Christchurch – ExerciseNZ has asked the major political parties for their stance on health-related fitness in the run up to Saturday’s national election, so Kiwis are better educated about exercise.
Chief executive Richard Beddie says the two parties – National and Labour – have offered interesting and often conflicting answers.
ExerciseNZ asked Labour what their policy was on supporting the physical activity targets in the Ministry of Health’s healthy ageing strategy, their reply was that they “will undertake a national roll out of Waikato’s Project Energize, a successful nutritional and exercise programme”.
National said resilient people were more likely to age well and avoid cognitive decline or loss of function until very late in life. Resilient people can overcome stressful obstacles and recover from events that might tip a less resilient person into a state of poor health.
“We want our older people to be respected and to maintain the best possible quality of life, for as long as possible and a part of that is the ability to remain active,” senior government whip Jami-Lee Ross said.
Here’s a summary of the two parties’ answers:
What is your party’s policy on the importance of physical education and health literacy in our schools?
National – In 2015 the Government launched the 22-point Childhood Obesity Plan, making New Zealand one of few countries to have a comprehensive plan and a health target. To help monitor progress of the Plan, we released a set of 15 indicators which will be reported on annually.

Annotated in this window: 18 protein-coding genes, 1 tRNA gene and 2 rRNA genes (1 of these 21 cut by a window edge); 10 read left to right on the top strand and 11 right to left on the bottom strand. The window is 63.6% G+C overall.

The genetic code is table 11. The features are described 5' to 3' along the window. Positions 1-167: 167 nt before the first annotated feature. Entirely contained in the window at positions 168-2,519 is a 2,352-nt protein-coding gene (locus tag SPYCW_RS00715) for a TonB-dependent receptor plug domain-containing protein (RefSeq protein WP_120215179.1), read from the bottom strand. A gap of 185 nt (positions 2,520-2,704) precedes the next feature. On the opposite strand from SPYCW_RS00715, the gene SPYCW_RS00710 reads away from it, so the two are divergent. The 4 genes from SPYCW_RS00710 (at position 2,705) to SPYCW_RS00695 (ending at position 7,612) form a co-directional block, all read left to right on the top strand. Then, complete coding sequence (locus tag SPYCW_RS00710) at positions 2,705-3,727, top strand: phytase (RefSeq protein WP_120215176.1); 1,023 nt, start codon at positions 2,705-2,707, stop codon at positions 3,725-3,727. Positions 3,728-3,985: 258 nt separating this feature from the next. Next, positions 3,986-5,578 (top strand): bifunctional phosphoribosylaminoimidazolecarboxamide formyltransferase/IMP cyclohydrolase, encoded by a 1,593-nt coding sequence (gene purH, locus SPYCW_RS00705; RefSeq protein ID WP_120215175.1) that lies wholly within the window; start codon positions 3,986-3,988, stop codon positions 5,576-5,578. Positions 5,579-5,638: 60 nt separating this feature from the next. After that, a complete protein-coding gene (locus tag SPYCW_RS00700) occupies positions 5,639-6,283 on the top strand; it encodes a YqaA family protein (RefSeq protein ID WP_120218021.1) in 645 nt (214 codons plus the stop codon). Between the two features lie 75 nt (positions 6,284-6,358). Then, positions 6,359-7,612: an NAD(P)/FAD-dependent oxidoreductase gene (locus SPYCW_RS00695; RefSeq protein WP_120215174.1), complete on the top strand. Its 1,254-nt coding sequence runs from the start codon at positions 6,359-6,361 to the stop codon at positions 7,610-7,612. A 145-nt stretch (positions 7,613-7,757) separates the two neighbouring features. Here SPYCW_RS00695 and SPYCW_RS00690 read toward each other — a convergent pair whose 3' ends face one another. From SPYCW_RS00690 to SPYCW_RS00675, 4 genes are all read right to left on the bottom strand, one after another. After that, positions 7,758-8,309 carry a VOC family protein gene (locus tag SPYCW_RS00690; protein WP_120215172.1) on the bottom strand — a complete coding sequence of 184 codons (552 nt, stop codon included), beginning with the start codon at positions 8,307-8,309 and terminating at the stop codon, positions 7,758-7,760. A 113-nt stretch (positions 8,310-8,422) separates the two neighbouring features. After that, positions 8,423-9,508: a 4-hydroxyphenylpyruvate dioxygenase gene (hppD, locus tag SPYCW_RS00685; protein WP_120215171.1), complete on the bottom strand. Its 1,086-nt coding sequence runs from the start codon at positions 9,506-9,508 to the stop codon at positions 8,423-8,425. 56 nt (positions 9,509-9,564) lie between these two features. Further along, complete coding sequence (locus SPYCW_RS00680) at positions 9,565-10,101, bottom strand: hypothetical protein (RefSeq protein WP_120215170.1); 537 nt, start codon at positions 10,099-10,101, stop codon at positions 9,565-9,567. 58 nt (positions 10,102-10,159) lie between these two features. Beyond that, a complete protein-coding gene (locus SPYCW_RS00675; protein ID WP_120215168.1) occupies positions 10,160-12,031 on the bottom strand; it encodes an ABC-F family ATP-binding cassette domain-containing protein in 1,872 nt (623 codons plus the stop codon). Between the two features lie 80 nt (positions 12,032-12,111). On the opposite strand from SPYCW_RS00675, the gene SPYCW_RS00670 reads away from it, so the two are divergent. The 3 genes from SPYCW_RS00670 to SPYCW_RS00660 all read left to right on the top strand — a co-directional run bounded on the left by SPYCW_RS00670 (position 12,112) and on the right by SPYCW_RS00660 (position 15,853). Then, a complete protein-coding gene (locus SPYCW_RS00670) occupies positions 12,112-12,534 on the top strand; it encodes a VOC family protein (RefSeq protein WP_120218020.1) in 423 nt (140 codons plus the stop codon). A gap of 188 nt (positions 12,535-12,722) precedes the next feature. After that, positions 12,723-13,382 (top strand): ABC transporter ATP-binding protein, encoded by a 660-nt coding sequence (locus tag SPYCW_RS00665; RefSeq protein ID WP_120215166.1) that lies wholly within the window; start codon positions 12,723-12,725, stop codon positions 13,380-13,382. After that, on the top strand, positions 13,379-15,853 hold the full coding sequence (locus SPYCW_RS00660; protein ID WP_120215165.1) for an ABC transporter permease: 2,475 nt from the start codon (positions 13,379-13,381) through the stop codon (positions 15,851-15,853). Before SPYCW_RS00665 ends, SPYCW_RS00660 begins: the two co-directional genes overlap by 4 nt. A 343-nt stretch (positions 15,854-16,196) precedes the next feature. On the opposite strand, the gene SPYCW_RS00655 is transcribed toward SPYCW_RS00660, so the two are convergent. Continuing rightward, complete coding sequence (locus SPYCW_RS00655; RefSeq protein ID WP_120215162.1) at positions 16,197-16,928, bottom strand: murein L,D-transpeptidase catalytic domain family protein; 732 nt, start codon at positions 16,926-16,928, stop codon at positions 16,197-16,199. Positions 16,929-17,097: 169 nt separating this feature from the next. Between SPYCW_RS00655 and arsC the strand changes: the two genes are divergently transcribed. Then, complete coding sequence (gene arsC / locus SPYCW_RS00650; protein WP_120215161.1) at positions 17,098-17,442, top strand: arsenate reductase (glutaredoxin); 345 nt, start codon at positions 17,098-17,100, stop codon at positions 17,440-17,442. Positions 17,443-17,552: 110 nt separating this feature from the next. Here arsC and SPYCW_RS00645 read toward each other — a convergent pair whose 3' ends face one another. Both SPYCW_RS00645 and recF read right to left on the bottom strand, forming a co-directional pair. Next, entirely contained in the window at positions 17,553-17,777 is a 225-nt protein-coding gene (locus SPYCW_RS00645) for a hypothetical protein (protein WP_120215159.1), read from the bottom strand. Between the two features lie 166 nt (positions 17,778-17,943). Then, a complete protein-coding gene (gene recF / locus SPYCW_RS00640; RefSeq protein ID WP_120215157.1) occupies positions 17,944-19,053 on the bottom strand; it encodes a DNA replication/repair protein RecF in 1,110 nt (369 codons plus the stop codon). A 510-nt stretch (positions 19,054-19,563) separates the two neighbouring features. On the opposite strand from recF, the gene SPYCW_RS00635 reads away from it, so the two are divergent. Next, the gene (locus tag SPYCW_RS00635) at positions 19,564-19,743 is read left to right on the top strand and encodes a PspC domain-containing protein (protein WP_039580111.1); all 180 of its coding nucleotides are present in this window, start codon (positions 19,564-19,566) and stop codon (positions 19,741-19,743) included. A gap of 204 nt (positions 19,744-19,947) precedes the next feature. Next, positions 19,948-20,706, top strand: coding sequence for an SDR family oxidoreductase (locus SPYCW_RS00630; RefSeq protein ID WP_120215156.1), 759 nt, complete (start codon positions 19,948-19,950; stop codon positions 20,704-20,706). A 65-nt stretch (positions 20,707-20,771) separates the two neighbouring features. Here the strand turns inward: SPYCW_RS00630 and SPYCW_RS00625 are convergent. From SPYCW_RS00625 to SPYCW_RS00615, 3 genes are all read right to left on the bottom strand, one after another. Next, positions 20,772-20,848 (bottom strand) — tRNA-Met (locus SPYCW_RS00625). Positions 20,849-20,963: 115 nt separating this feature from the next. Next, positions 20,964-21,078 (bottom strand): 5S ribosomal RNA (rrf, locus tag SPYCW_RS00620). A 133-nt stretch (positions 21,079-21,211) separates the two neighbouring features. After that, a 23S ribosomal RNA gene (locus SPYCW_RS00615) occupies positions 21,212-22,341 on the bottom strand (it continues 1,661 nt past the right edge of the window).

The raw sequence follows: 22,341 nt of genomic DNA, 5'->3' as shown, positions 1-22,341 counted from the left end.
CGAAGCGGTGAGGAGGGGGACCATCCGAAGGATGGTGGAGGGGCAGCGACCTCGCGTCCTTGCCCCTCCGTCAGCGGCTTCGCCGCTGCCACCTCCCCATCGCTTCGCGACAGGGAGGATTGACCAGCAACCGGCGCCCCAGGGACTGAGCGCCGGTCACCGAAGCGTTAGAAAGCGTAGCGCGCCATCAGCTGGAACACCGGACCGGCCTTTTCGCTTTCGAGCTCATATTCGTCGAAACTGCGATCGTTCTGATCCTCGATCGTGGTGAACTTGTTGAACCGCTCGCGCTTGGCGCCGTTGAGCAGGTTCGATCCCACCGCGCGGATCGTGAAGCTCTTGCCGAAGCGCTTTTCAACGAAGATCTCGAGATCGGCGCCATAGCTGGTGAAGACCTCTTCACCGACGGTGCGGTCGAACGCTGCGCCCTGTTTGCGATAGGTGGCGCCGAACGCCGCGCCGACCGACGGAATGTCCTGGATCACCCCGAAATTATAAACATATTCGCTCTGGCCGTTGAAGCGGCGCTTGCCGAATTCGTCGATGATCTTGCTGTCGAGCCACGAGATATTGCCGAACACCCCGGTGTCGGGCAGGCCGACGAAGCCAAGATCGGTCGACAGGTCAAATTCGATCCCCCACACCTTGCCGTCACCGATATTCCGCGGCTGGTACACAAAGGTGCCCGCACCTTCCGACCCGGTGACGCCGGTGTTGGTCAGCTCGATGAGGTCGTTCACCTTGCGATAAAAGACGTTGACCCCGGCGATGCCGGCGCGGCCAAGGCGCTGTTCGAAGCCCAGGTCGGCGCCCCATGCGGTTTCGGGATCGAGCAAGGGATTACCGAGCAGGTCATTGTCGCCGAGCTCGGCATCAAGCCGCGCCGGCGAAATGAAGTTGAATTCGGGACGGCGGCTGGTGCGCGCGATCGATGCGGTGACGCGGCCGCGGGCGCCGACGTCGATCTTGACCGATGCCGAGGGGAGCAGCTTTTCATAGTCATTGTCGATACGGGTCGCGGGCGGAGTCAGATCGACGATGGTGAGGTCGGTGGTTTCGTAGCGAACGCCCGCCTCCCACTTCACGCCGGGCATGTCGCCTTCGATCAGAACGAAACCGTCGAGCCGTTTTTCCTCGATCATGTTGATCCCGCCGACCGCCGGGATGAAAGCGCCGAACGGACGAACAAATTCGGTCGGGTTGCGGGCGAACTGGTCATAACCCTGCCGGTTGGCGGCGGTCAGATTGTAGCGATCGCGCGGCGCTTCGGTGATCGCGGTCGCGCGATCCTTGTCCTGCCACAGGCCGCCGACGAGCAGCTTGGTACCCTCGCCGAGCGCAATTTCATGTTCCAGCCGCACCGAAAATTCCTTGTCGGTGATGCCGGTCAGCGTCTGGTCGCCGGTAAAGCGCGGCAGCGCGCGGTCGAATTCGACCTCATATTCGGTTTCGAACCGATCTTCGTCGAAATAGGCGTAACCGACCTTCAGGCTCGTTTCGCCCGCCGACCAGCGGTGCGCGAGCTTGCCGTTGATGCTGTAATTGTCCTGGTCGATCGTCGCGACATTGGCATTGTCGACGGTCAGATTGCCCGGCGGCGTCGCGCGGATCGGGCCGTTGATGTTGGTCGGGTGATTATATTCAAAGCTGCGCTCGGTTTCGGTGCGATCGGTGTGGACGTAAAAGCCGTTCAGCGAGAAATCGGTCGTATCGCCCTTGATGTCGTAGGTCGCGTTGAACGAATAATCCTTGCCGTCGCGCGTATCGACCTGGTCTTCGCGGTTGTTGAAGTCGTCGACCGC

The Raising Healthy Kids target was introduced in 2016 and aims to ensure that through the B4 School Check, kids and their families are put in touch with primary healthcare professionals who can check for any clinical risk associated with obesity, encourage families to take action, and monitor growth.
Labour – believes believe strongly in the importance of physical education and health literacy in our schools. Labour will continue to invest in community sport and recreation to encourage widespread participation and to help our local clubs thrive.
The party said it will set up an investigation into school sport participation, including the feasibility of reintroducing mid-week early finishing nationwide to facilitate mid-week sport.
Given that most of exercise based providers are in the private sector (Exercise now has more than half a million regular users in New Zealand – making it the biggest participation sport in NZ), what is your party’s policies related to supporting exercise providers (private sector and non-profit)?
Labour – supports the continued availability of many options from a variety of providers for New Zealanders to engage in exercise. Grassroots sport in New Zealand would not be possible without the dedication of sports volunteers and Regional Sports Trusts. We need to ensure that volunteering in sport is an attractive and worthwhile proposition and that regional sports trusts can maintain relationships with local and national sports organisations, local councils, schools, clubs, health agencies and local businesses.